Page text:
Justin Fields remains on the trade block though the Chicago Bears have not been able to find a suitor for the young quarterback quite yet. With the beginning of NFL’s free agency starting next week, Fields’ market remains unclear with the Bears expected to draft Caleb Williams No. 1 overall.

During a Monday interview with Pat McAfee, NFL insider Adam Schefter admitted the market for Fields has not been “as robust” as both partiers were likely anticipating. He also said the Bears had been hoping to move Fields prior to the start of free agency, but that deadline is approaching quickly.

“I don’t think the market for Justin Fields is as robust as the Bears and he had thought, so that’s going to be interesting to see what they do. I know they talked about hoping to move on from him if they were comfortable with a QB in this draft by the start of free agency,” explained Schefter. “Which, by the way, opens this time next week.”

By all accounts, the Bears are sold on the ability of Williams and the chance to reset the rookie quarterback clock instead of paying Fields in the near future. Fans can track the latest NFL Draft odds at ESPN Bet, and be sure to prepare for March Madness with Tradition’s Ohio sports betting apps!

Why Justin Fields’ market hasn’t developed

At the end of the day, all it takes is one team to like the idea of Fields to make a trade happen. There are likely some teams interested in his potential, and ESPN’s Mike Greenberg put it succinctly on “Get Up.”

“I would trade a third-round pick to Chicago for Justin Fields right now so fast, it would make your head spin,” said Greenberg.

Greenberg has a point. After all, a third-round pick for Fields, considering the development he has shown in the past two seasons?

It seems like a no-brainer until you dig deeper.

First, remember that NFL decisions do not occur in a vacuum. Sure, a third-round pick doesn’t sound bad for Fields for any team needing a QB, but the financial aspect of the discussion still applies.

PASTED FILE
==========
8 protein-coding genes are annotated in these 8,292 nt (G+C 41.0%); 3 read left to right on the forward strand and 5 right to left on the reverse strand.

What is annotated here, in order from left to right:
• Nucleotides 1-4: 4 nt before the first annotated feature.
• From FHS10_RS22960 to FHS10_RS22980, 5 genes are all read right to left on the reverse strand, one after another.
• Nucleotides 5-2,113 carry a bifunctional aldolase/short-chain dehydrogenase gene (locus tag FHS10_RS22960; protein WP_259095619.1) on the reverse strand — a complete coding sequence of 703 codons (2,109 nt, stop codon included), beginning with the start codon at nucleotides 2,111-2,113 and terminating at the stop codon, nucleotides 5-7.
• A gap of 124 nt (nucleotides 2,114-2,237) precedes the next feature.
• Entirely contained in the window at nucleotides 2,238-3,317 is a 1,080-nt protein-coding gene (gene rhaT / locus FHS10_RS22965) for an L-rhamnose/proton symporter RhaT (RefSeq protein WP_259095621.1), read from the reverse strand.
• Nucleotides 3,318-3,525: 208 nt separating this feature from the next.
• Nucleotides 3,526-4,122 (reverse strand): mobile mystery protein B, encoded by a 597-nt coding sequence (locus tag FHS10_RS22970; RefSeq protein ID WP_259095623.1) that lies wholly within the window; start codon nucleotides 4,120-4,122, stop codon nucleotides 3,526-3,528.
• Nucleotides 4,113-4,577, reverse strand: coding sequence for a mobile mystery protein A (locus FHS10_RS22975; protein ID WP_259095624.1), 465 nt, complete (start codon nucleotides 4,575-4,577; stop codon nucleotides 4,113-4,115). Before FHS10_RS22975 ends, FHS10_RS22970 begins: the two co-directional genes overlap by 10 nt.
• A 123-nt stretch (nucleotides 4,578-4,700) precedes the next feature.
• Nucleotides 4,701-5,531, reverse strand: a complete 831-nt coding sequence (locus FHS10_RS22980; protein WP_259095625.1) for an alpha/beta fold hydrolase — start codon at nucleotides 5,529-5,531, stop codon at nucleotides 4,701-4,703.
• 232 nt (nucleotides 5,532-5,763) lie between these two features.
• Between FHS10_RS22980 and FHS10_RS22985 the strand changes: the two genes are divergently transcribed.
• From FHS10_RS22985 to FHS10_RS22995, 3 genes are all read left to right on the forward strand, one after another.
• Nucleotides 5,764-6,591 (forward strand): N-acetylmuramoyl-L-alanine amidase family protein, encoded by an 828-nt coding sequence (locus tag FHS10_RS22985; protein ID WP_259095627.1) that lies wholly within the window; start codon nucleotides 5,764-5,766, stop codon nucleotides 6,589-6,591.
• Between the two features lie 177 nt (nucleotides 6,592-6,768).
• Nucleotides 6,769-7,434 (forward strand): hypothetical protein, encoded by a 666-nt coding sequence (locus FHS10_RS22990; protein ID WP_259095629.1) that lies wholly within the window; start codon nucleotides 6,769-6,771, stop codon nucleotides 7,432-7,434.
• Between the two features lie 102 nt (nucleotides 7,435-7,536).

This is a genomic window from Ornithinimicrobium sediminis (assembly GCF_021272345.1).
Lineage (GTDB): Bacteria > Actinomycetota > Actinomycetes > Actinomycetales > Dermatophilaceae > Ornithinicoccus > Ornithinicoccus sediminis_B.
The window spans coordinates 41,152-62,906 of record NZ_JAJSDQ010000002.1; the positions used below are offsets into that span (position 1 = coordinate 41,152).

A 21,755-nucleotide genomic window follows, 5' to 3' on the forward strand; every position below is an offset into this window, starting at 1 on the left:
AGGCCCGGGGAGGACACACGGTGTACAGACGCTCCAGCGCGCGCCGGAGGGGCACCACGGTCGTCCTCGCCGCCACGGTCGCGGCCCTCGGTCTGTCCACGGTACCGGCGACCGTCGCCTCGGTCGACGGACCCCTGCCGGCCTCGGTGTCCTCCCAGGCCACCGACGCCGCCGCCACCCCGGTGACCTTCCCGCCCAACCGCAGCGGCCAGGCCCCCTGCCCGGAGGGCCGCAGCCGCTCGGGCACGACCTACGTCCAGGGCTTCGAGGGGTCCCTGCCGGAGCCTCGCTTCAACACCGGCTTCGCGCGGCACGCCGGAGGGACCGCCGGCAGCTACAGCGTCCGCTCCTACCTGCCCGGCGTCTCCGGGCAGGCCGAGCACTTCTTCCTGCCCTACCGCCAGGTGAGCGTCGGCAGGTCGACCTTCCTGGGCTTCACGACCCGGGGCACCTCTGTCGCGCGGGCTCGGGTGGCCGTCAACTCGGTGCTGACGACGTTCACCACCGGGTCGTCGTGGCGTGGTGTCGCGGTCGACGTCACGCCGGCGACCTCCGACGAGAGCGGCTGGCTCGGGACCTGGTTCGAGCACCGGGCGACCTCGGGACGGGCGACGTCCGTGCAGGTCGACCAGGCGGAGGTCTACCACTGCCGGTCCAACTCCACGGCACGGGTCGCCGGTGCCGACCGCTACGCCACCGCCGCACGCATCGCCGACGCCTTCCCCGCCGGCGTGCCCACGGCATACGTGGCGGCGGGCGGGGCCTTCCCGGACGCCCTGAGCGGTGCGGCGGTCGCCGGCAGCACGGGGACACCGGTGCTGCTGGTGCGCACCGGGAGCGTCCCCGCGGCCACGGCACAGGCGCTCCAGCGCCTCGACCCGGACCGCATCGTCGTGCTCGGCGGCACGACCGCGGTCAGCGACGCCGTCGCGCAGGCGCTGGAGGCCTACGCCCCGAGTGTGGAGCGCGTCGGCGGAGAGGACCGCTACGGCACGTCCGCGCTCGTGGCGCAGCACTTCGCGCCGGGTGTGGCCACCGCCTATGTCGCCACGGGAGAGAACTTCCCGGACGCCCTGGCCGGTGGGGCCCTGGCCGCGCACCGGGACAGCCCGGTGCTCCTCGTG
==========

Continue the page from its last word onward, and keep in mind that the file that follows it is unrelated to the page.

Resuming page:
Why is Chicago likely to deal Fields away? Yes, Williams is a generational talent, but paying Fields is part of the equation. If the Bears want to reset the rookie clock, other teams will similarly be hesitant to trade draft assets and prepare to pay Fields a long-term deal with questions surrounding his game.

Then, there’s the issue of free-agent quarterbacks on the market. Two semi-prominent names that will be available include Kirk Cousins and Russell Wilson, and a cost analysis will undoubtedly be performed by teams mulling the idea of a free agent or acquiring Fields.

Who is the best QB of that trio? It’s a subjective question, and the cost of each will be heavily considered. Ultimately, some teams may feel a veteran presence and ability to retain draft picks is the way to go, and there is undoubtedly value to be had in that move.

The likely path forward

Chicago GM Ryan Poles has publicly talked about the idea of wanting to trade Fields before free agency (provided they intend to take Williams), but that doesn’t mean a trade will take place. In fact, considering what we currently know, the market for Fields may heat up after free agency.

For any team considering Wilson or Cousins (or any other veteran), missing out on those options could spur teams outside of the top picks in the draft to re-evaluate pursuing Fields. For now, there are simply too many variables in play for teams to have a likely firm grasp on the cost that will be needed to acquire Fields.